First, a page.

Agriculture on the Brink: Climate Change, Labor, and Smallholder Farming in Botswana
Howard E. Woodin ES Colloquium Series
Thursday, March 21
12:30 p.m. in The Orchard, Franklin Environmental Center 103
William Moseley, Professor of Geography and Director of the Food, Agriculture, and Society Program, Macalester College, Saint Paul, MN.
Botswana is a semi-arid, middle-income African country that imports 90 percent of its food. Despite its relative prosperity, Botswana also suffers from one of the highest measures of income inequality in the world, persistent poverty, and relatively high levels of food insecurity. This talk explores how political economy, climate change, and livelihood dynamics are synergistically impacting household food security. The major finding is that the marginalization of smallholder farming in Botswana has as much or more to do with domestic, regional and international political economy as it does with climate change. As such, international efforts to support climate change adaptation in Botswana will have a limited effect on smallholder farming livelihoods and rural food security unless such efforts take account of political economic constraints. Effective support must be based on a grounded understanding of the real drivers of marginalization and food insecurity. One initiative that merits further exploration is the government’s backyard gardening initiative, which could be viewed as a pro-poor climate adaptation strategy. The findings of this paper are based on semi-structured interviews with policymakers and surveys with urban, peri-urban and rural households undertaken in 2012 and 2015.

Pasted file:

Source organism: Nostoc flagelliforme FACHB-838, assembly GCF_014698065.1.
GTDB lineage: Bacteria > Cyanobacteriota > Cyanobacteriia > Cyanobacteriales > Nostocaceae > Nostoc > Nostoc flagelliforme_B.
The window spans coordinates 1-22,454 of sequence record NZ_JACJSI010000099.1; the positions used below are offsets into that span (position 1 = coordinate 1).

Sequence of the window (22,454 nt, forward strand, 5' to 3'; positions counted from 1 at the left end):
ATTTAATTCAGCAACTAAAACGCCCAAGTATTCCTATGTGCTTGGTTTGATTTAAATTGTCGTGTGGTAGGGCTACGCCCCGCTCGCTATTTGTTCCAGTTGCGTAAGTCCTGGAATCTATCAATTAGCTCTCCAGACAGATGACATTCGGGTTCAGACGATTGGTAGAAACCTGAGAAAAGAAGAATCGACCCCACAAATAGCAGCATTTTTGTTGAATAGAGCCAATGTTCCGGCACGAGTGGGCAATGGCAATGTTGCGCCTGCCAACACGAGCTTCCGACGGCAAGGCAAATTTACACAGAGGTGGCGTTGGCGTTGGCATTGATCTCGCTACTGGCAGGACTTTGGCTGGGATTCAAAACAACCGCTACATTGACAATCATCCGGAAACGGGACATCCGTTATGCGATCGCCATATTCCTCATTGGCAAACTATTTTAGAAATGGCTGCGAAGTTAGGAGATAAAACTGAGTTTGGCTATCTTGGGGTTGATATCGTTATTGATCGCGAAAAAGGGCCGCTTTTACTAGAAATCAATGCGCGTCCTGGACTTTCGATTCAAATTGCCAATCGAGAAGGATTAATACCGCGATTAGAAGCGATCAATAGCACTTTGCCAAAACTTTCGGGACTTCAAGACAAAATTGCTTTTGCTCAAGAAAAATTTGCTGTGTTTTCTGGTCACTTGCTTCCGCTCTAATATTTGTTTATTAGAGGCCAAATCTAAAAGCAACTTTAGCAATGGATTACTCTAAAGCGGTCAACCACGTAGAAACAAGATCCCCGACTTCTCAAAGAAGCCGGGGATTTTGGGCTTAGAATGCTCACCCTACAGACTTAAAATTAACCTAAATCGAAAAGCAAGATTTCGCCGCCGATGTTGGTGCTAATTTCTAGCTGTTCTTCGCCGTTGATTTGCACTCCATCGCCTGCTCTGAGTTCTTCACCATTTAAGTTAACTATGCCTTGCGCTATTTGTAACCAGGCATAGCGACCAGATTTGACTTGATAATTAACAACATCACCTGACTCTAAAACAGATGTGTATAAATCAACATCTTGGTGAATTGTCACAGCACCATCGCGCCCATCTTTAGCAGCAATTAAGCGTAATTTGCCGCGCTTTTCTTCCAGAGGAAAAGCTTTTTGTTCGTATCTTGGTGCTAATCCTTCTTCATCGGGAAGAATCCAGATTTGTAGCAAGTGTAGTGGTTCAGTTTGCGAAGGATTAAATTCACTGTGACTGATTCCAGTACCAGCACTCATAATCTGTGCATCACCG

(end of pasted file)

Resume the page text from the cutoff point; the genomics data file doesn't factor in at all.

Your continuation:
Middlebury Conservation Commission Open Meetings
Sunday, March 24
3:00-5:00 p.m. in the Sarah Partridge Community House in East Middlebury
Middlebury has a new Conservation Commission and to move forward successfully they need to hear from you. Through an interactive evening of maps and discussion, they seek guidance from you on what’s most important. What places do you most love in Middlebury? If you don’t come to represent your values, who will?
What I Learned in the Last Three Decades: A first glimpse of my new book
Thursday, April 4
7:00 p.m. in Wilson Hall, McCullough Student Center
Join Bill McKibben as he shares excerpts from his upcoming new book Falter: Has the Human Game Begun to Play Itself Out? which is being published exactly 30 years after his groundbreaking The End of Nature. This new book asks what we’ve lost in those decades–and what we might still hope to protect.
NOTE: Click here to check out Falter at The Vermont Book Shop, to learn more about the book and pre-order if desired. Shop local! Falter will be released on April 16 by Henry Holt and Co.